Court fixes July 5 for ruling in EFCC’s suit against Lagos Speaker

JUDGE Okechukwu Okeke of the Federal High Court, Lagos Division, yesterday fixed July 5 to determine whether or not the Lagos State House of Assembly Speaker, Adeyemi Ikuforiji, will be let off the hook over corruption charges filed against him by the Economic and Financial Crimes Commission (EFCC).

The judge fixed the date after counsel on the matter addressed the court on a motion by Ikuforiji seeking to quash a 20-count money laundering charge preferred against him and his aide, Oyebode Alade Atoyebi, by the EFCC.

The duo had, in a motion on notice brought pursuant to Sections 2, 3, 4, 92, 251 and 252 of the Constitution, urged the court to either quash the charges as currently framed or strike them out for lacking in concrete evidence.

Ikuforiji’s counsel, Tayo Oyetibo (SAN), in his submission in support of the motion yesterday, argued that a careful look at the charges revealed that the EFCC never accused the Speaker of stealing money or embezzlement.

Referring to Section 318 of the Constitution, Oyetibo explained that Speaker of the House of Assembly was part of government and that Ikuforji only exercised governmental power by transacting business on behalf of government.

But in his response, the prosecuting counsel, Godwin Obla, stressed that the accused persons ought to have raised their objection to the charges at the point of plea in accordance with Section 167 of the Criminal Procedure Act (CPA), adding that their failure to do so was fatal to their case.

However, Oyetibo, in his reply on point of law, faulted the EFCC’s argument by saying the anti-graft agency was unable to answer the issues raised by the accused persons in the motion to quash the charges.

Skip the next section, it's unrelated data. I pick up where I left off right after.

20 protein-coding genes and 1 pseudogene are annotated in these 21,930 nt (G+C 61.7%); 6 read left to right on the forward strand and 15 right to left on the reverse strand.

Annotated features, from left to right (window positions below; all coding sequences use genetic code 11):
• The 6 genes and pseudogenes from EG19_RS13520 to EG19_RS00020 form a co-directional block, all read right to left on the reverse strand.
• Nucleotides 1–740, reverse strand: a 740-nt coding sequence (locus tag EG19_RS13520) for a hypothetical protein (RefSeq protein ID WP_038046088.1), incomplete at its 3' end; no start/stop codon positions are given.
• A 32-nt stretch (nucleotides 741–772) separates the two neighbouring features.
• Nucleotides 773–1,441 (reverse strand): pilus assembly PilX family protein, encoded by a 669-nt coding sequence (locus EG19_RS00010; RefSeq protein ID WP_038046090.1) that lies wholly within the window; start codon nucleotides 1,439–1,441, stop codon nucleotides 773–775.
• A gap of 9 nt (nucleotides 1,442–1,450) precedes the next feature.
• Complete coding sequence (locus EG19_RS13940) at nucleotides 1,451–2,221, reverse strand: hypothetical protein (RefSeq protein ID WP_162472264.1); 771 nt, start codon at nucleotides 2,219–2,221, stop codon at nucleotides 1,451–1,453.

He stated that Obla’s submission was not only misconceived but also not supported by law.









According to Oyetibo, Section 167 of the CPA relied upon by the prosecution deals only with formal defects in the charges.

Oyetibo pointed out that the motion to quash the charge was mainly based on a challenge to the jurisdiction of the Federal High Court to adjudicate on the case against the accused persons under Section 1 (a) of the Money Laundering (Prohibition) Act of 2011.

The accused argued that the EFCC failed to establish prima facie evidence against them, which automatically robbed the court of jurisdiction to try them.


The Speaker had argued that the acts of the House of Assembly, being an arm of the Lagos State government, could not be subjected to the criminal jurisdiction of the Federal High Court.

Ikuforiji, in his objection, contended that the House of Assembly, being a body created by the Constitution, could only act through its principal officers whose acts are deemed to be those of the House.

He argued that since he was charged in his capacity as the Lagos Assembly Speaker, the charges amounted to a criminal indictment on the entire House.

Ikuforiji further contended that in so far as the charges alleged that he and his aide accepted cash payments from the House, the constitutional immunity enjoyed by the House on such transactions makes the case ineffective.

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